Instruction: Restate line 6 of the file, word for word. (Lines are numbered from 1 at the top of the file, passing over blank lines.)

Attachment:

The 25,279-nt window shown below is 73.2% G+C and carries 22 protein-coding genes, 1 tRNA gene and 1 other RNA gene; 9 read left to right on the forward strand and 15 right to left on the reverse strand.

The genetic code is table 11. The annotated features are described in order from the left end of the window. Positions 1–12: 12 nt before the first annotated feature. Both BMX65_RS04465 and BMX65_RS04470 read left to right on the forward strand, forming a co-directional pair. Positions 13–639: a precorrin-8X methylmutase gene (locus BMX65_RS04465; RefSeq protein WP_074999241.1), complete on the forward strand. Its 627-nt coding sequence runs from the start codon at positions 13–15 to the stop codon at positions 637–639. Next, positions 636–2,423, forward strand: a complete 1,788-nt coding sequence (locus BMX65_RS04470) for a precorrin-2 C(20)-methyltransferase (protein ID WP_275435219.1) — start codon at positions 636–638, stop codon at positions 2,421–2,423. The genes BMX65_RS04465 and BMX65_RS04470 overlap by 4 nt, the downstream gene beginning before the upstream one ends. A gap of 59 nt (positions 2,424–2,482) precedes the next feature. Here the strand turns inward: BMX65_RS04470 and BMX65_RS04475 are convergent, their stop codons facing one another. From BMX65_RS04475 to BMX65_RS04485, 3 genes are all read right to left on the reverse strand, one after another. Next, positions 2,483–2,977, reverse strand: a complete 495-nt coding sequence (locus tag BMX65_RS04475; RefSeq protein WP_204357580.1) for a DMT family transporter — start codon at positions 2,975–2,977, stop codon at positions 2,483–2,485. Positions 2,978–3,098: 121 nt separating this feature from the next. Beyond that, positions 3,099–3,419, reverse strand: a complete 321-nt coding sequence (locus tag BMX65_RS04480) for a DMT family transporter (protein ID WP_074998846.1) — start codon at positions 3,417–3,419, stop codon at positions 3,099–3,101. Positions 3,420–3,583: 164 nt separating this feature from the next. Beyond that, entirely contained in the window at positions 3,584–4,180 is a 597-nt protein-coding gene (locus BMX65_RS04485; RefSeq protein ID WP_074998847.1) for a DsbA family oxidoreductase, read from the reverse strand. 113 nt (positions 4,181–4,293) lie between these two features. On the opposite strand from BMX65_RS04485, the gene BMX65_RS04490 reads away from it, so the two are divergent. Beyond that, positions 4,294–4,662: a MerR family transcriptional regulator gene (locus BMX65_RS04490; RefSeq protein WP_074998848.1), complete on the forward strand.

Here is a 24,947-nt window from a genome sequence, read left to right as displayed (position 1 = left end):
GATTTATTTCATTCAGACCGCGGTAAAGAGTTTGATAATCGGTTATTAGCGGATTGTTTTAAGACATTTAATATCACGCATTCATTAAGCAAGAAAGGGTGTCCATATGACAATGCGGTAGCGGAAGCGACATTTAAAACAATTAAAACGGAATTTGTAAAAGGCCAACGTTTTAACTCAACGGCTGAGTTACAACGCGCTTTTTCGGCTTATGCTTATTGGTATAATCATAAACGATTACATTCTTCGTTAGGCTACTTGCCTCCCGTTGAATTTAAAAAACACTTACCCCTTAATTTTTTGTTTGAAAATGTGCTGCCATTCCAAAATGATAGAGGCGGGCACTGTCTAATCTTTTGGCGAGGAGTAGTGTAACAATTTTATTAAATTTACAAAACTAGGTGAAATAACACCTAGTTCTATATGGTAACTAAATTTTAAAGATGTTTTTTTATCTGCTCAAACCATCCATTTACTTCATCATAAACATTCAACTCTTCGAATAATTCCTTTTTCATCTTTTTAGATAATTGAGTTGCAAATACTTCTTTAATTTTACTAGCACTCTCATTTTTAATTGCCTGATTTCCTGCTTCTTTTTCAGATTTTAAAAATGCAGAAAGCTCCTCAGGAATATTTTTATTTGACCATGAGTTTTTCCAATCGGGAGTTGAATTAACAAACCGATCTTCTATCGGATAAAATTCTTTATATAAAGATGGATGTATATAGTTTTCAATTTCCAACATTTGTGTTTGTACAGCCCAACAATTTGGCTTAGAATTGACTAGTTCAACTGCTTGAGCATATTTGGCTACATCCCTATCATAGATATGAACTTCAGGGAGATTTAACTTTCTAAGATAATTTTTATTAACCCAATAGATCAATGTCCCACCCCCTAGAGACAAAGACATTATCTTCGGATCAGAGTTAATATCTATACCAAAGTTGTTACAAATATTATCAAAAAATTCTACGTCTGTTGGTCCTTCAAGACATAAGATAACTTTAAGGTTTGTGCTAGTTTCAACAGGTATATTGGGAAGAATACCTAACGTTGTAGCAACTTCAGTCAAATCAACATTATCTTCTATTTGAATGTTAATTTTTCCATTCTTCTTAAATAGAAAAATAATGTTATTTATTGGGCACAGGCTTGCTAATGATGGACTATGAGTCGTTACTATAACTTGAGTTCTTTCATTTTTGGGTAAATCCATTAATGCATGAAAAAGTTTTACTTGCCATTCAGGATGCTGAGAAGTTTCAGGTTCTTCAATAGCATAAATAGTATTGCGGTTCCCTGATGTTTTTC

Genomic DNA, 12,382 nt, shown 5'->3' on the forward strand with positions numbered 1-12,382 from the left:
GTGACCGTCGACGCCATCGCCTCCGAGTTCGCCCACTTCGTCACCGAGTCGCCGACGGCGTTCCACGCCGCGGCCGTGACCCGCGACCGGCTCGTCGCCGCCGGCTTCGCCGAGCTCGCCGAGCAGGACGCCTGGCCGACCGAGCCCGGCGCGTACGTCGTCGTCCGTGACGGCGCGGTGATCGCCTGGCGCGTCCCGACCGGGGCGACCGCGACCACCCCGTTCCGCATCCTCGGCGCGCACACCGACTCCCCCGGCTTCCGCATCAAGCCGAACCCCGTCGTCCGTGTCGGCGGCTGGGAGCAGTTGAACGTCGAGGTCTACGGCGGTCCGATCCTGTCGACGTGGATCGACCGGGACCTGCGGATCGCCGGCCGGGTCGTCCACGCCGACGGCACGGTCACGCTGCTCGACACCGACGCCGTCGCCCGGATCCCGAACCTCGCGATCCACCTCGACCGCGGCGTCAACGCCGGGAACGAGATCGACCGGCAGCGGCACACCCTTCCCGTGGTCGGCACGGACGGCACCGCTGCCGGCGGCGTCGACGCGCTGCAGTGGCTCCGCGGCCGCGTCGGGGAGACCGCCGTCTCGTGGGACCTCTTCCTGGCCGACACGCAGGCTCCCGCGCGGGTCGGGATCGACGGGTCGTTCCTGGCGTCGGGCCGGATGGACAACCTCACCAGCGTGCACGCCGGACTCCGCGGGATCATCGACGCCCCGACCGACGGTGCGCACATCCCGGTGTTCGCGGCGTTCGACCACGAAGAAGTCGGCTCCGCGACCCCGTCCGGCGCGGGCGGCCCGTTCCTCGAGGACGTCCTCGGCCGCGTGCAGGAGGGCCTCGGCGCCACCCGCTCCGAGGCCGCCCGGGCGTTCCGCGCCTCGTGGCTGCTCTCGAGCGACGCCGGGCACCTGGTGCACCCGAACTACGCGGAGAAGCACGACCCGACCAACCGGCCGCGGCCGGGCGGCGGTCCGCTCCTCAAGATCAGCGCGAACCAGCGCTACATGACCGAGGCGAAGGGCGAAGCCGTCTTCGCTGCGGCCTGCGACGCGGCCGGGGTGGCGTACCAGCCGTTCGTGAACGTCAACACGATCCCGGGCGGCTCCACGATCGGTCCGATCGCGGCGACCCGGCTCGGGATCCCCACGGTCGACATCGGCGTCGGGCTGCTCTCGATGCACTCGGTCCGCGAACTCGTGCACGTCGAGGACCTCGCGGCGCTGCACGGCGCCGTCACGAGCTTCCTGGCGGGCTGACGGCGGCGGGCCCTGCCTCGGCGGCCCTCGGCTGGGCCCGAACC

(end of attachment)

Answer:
GTGACCGTCGACGCCATCGCCTCCGAGTTCGCCCACTTCGTCACCGAGTCGCCGACGGCGTTCCACGCCGCGGCCGTGACCCGCGACCGGCTCGTCGCCGCCGGCTTCGCCGAGCTCGCCGAGCAGGACGCCTGGCCGACCGAGCCCGGCGCGTACGTCGTCGTCCGTGACGGCGCGGTGATCGCCTGGCGCGTCCCGACCGGGGCGACCGCGACCACCCCGTTCCGCATCCTCGGCGCGCACACCGACTCCCCCGGCTTCCGCATCAAGCCGAACCCCGTCGTCCGTGTCGGCGGCTGGGAGCAGTTGAACGTCGAGGTCTACGGCGGTCCGATCCTGTCGACGTGGATCGACCGGGACCTGCGGATCGCCGGCCGGGTCGTCCACGCCGACGGCACGGTCACGCTGCTCGACACCGACGCCGTCGCCCGGATCCCGAACCTCGCGATCCACCTCGACCGCGGCGTCAACGCCGGGAACGAGATCGACCGGCAGCGGCACACCCTTCCCGTGGTCGGCACGGACGGCACCGCTGCCGGCGGCGTCGACGCGCTGCAGTGGCTCCGCGGCCGCGTCGGGGAGACCGCCGTCTCGTGGGACCTCTTCCTGGCCGACACGCAGGCTCCCGCGCGGGTCGGGATCGACGGGTCGTTCCTGGCGTCGGGCCGGATGGACAACCTCACCAGCGTGCACGCCGGACTCCGCGGGATCATCGACGCCCCGACCGACGGTGCGCACATCCCGGTGTTCGCGGCGTTCGACCACGAAGAAGTCGGCTCCGCGACCCCGTCCGGCGCGGGCGGCCCGTTCCTCGAGGACGTCCTCGGCCGCGTGCAGGAGGGCCTCGGCGCCACCCGCTCCGAGGCCGCCCGGGCGTTCCGCGCCTCGTGGCTGCTCTCGAGCGACGCCGGGCACCTGGTGCACCCGAACTACGCGGAGAAGCACGACCCGACCAACCGGCCGCGGCCGGGCGGCGGTCCGCTCCTCAAGATCAGCGCGAACCAGCGCTACATGACCGAGGCGAAGGGCGAAGCCGTCTTCGCTGCGGCCTGCGACGCGGCCGGGGTGGCGTACCAGCCGTTCGTGAACGTCAACACGATCCCGGGCGGCTCCACGATCGGTCCGATCGCGGCGACCCGGCTCGGGATCCCCACGGTCGACATCGGCGTCGGGCTGCTCTCGATGCACTCGGTCCGCGAACTCGTGCACGTCGAGGACCTCGCGGCGCTGCACGGCGCCGTCACGAGCTTCCTGGCGGGCTGACGGCGGCGGGCCCTGCCTCGGCGGCCCTCGGCTGGGCCCGAACC